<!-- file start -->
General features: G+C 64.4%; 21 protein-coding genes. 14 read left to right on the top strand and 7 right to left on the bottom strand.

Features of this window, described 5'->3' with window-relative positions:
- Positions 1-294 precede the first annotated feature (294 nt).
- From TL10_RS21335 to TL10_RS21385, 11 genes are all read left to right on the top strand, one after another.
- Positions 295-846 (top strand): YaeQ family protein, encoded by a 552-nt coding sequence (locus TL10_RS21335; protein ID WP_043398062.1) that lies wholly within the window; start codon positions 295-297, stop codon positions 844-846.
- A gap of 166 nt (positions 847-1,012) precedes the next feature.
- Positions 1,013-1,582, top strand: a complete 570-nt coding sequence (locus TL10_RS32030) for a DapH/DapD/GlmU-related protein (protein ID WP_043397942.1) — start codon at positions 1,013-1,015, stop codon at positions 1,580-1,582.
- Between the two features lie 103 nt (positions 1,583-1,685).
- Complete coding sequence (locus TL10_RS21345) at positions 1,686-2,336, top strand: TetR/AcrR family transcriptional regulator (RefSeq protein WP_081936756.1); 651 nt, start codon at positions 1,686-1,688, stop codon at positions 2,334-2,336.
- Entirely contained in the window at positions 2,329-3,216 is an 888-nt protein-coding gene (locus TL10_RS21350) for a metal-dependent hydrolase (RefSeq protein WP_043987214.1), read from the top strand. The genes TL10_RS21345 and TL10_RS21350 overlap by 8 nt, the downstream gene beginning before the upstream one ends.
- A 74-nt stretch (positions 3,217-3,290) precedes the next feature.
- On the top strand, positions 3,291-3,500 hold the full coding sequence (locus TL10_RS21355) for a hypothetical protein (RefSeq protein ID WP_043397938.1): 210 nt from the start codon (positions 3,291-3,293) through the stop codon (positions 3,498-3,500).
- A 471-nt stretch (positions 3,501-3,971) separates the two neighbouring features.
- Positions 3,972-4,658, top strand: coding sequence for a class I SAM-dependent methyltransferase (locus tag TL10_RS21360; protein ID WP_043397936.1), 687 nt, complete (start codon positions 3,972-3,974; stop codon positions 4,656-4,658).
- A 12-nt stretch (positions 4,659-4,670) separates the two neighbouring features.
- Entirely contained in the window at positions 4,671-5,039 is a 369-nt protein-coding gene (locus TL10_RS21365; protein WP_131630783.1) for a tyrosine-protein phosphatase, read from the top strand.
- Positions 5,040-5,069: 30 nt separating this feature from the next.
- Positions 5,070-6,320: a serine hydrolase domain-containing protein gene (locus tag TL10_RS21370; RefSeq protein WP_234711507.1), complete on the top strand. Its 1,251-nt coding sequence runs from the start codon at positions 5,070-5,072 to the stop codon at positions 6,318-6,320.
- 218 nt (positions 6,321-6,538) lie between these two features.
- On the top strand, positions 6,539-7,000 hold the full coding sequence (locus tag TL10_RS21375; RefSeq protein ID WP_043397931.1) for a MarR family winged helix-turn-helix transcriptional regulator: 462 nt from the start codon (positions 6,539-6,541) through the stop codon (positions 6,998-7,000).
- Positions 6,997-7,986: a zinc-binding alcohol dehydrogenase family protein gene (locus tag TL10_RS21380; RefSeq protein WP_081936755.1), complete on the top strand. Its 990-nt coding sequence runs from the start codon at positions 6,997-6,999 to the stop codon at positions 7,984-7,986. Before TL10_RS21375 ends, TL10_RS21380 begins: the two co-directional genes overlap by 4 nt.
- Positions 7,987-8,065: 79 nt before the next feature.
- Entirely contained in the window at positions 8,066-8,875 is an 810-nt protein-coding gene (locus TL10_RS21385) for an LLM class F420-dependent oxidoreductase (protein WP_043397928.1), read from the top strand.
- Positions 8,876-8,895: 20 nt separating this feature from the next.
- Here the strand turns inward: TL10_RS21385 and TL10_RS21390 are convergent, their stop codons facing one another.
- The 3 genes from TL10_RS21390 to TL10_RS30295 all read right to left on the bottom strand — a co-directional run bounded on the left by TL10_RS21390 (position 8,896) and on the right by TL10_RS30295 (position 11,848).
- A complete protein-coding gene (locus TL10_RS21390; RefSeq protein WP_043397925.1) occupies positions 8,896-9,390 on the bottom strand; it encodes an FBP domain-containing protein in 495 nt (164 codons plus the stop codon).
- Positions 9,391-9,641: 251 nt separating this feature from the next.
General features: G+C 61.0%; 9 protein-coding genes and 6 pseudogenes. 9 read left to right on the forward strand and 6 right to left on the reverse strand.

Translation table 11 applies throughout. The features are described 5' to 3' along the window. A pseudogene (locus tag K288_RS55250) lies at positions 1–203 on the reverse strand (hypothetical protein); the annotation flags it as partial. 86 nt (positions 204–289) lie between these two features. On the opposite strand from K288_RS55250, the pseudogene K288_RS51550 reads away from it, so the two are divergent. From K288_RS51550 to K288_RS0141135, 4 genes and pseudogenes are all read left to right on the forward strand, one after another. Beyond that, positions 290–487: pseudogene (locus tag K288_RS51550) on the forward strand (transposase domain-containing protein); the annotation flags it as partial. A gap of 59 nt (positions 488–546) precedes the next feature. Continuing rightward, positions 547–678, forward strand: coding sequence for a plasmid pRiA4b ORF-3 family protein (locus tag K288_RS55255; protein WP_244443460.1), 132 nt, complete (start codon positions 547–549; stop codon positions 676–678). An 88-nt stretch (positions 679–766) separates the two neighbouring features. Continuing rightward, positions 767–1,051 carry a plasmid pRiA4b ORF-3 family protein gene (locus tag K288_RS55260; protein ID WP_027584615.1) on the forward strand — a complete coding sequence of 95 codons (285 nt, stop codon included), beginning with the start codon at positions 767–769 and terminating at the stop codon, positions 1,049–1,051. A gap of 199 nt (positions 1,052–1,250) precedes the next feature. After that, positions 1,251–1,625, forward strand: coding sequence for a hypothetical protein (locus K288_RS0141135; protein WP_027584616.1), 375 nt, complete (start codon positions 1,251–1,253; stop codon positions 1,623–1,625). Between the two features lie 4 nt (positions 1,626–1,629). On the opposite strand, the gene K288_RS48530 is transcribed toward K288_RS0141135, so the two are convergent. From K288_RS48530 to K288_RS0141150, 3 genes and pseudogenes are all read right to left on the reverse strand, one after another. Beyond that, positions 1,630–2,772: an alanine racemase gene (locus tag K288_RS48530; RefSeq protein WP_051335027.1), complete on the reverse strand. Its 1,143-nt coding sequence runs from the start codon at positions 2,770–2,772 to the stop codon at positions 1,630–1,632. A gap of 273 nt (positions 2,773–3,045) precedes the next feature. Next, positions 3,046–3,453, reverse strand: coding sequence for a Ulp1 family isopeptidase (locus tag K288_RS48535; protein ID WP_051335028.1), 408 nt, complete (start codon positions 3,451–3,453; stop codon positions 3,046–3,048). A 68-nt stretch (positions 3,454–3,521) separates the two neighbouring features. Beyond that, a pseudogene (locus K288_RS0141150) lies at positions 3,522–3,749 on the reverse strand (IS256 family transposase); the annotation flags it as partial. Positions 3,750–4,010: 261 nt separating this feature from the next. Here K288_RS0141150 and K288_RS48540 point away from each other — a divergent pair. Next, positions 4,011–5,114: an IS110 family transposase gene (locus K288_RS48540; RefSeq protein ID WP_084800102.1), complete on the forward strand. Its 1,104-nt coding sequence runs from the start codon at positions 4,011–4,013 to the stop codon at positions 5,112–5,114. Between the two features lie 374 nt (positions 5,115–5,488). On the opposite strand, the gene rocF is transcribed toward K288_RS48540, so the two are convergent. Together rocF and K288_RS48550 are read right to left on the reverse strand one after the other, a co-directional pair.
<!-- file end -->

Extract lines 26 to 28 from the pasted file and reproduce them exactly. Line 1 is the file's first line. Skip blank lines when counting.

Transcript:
- The 3 genes from TL10_RS21390 to TL10_RS30295 all read right to left on the bottom strand — a co-directional run bounded on the left by TL10_RS21390 (position 8,896) and on the right by TL10_RS30295 (position 11,848).
- A complete protein-coding gene (locus TL10_RS21390; RefSeq protein WP_043397925.1) occupies positions 8,896-9,390 on the bottom strand; it encodes an FBP domain-containing protein in 495 nt (164 codons plus the stop codon).
- Positions 9,391-9,641: 251 nt separating this feature from the next.